Thursday, 4 January 2018

Is-Suq tal-Belt. It's all done with mirrors.

Today, the restored market on Merchant Street was opened to the general public. This is the first Valletta 2018 flagship project to be launched. Sufficient time has elapsed since the closing of the old market for the stories of the former market traders to become part of the nostalgia for an old Valletta that no longer exists. The old butcher who had a framed letter from the King of England has re-established in a modern new shop round the corner from my flat, the other butcher who lives in my block has found a place near Freedom square, the old Deli has set up on Archbishop Street and the old fish shop moved to Gzira but may return somewhere in Valletta.

The process of restoration of the old market has been marked by complaints from Valletta residents whose sleep was destroyed by all night drilling and concrete laying. The whole block has been a mess of parked cars, lorries, construction bins and heavy machinery. The confusion on Merchant Street has been exacerbated by new restaurant outlets riding on the back of the promise of gentrification offered by the new market and by established restaurants grabbing more public space for tables and plastic tents. In the evenings, the cars of restaurant diners joined the government vehicles parked in the square and down the side streets next to the market so that it became impossible to walk through without feeling threatened by cars looking for a park or opening doors in your face.

Further outrage erupted when a large aluminium and glass covered area sprouted at the front of the roof level, masking the old lines. I was even more concerned about the cantilevered structure at the back jutting onto St Paul's street so that the traffic lane was narrowed, the local bus stop disappeared and pedestrians were forced to cross the road on rapidly fading crossings originally painted for Malta's Presidency of EU at the start of 2017. When the railings appeared on this cantilevered construction, it became obvious that we would no longer be able to walk through the market from Merchant Street to St Paul's Street. This walk through had been one of my delights in the old market.

As we got closer to opening, a ramp appeared on St Paul's Street and I thought perhaps pedestrians would have a safe covered footpath past the back of the market with an entry to the food shops at the basement level. But no, this was to be for truck delivery and unloading. I adopted the Maltese practice of "We'll see" with a slight inclination of the head. I determined that my interest lay in how the new market would work in practice. Would there be benefits for the local community in the convenience of supermarket shopping?

And today was the big day! I walked down St Paul's Street after the declared opening time of 10.00am. Two restaurant workers in black aprons stood on the cantilevered projection smoking cigarettes. I called out a cheery, "What time do you open?" They stood on their cigarettes and went inside. I walked down the ramp, thinking I might be able to get into the basement food shops but the back door was closed. At the other side of the ramp, three more workers were smoking cigarettes and dropped their ends on St Paul's Street as I approached. I walked down the side street to Merchant Street.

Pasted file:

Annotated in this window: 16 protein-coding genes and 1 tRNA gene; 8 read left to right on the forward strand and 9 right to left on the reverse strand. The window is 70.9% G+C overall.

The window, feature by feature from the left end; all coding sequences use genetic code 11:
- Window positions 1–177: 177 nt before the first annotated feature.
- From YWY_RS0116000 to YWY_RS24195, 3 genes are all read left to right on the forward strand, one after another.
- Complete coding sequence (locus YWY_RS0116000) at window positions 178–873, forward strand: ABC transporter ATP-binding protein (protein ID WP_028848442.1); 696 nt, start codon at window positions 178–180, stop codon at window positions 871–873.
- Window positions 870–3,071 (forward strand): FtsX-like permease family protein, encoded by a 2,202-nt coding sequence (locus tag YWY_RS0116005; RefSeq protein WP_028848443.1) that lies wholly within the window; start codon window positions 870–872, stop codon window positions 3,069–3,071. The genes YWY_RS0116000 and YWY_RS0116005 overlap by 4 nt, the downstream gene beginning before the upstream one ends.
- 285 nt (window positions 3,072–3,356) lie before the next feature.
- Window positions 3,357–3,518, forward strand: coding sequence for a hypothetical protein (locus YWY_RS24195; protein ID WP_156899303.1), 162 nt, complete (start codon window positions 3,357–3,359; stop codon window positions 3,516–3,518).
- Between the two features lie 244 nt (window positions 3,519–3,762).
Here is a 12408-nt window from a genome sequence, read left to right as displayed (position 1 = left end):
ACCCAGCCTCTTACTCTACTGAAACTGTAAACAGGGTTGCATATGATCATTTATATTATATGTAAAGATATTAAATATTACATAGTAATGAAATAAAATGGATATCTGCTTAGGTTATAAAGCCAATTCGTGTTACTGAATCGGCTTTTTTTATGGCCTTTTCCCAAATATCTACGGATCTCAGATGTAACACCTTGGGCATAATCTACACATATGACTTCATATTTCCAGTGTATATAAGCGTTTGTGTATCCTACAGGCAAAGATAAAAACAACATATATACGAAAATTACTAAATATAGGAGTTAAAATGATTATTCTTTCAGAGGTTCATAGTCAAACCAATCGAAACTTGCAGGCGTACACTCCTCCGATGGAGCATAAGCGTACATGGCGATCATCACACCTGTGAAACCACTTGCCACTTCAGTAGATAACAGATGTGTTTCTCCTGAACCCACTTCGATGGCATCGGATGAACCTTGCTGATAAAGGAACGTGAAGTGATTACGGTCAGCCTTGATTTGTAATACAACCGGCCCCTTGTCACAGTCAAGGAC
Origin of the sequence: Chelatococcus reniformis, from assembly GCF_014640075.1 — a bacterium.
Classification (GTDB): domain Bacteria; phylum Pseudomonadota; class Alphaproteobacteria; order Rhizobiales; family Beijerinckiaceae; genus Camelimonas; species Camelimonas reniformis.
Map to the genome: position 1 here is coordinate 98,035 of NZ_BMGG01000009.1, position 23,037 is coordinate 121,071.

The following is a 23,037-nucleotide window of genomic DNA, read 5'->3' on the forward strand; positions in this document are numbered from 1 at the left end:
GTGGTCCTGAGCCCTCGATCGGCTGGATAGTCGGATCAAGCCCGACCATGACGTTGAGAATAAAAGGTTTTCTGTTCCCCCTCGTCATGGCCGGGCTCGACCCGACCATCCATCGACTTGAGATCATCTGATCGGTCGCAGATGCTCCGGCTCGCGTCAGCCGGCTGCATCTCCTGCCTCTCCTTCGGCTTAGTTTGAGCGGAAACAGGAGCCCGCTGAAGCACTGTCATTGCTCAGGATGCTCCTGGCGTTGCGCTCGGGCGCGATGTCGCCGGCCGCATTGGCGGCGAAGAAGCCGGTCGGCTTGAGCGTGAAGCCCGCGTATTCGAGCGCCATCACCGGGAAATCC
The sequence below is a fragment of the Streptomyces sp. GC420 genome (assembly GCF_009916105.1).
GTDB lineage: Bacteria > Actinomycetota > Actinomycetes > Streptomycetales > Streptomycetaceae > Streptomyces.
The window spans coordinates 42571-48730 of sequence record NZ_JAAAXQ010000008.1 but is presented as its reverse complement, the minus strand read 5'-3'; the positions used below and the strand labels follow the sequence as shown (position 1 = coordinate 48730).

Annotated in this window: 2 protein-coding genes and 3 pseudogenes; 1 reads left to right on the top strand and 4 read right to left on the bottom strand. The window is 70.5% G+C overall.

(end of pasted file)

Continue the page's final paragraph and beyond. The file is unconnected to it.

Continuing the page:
The front of Is-Suq tal-Belt  was vibrant and busy. Outdoor heaters were on in one of the front open air spaces with mostly Maltese people sitting over coffee. Others were coming and going at the entrance gathering in small groups to chat. I felt heartened. Perhaps people will make this renovation into a community space after all.

Inside, the food hall was as busy as any other shopping mall anywhere in the world. The only difference was the line of wine bars down the centre. I made a circuit and then headed down on the escalator to the food market. I was hoping for individual outlets but was not surprised by the kind of upmarket supermarket that I found. Most people were doing the same as me, walking around to check things out without buying anything. Mirrors covered the back entrance that I had hoped would offer a route through the market from Merchant to St Paul's street. The up escalator wasn't working so I walked up and then discovered the lift. Maybe I could explore the upper levels that were scheduled as art and social spaces. The lift was limited to the basement and ground floors. The upper floors are not yet complete. I had to be content to gaze up from ground level at the beautiful iron supports and ceiling and try to imagine what might go on up there. The internal wall of the roof level verandah on Merchant St is also covered in mirrors. So I will have to wait to see how this will work in practice. As I looked up, a young restaurant worker came out of one of the food stalls dragging a huge black plastic bag. He got into the service lift and presumably went down to the basement and up to the side street where I spotted a large collection of black plastic rubbish bags waiting for collection when I was walking home.

I will continue to wait and see how Is-Suq tan-Belt will work out in practice. It is clear that it has opened before it is finished and that systems for disposing of rubbish and enabling employees to smoke their cigarettes without polluting St Paul's street with smoke and cigarette ends have not been put in place. It is also clear to me that we have allowed a supermarket into Valletta streets without really considering the unique heritage of individual traders that the old market had nurtured. But other people in the housing block where I live are already saying how nice it is and how they are glad they have somewhere to buy fish again. I want to see it work out in practice and hope that it is not the nail in the coffin of small local businesses.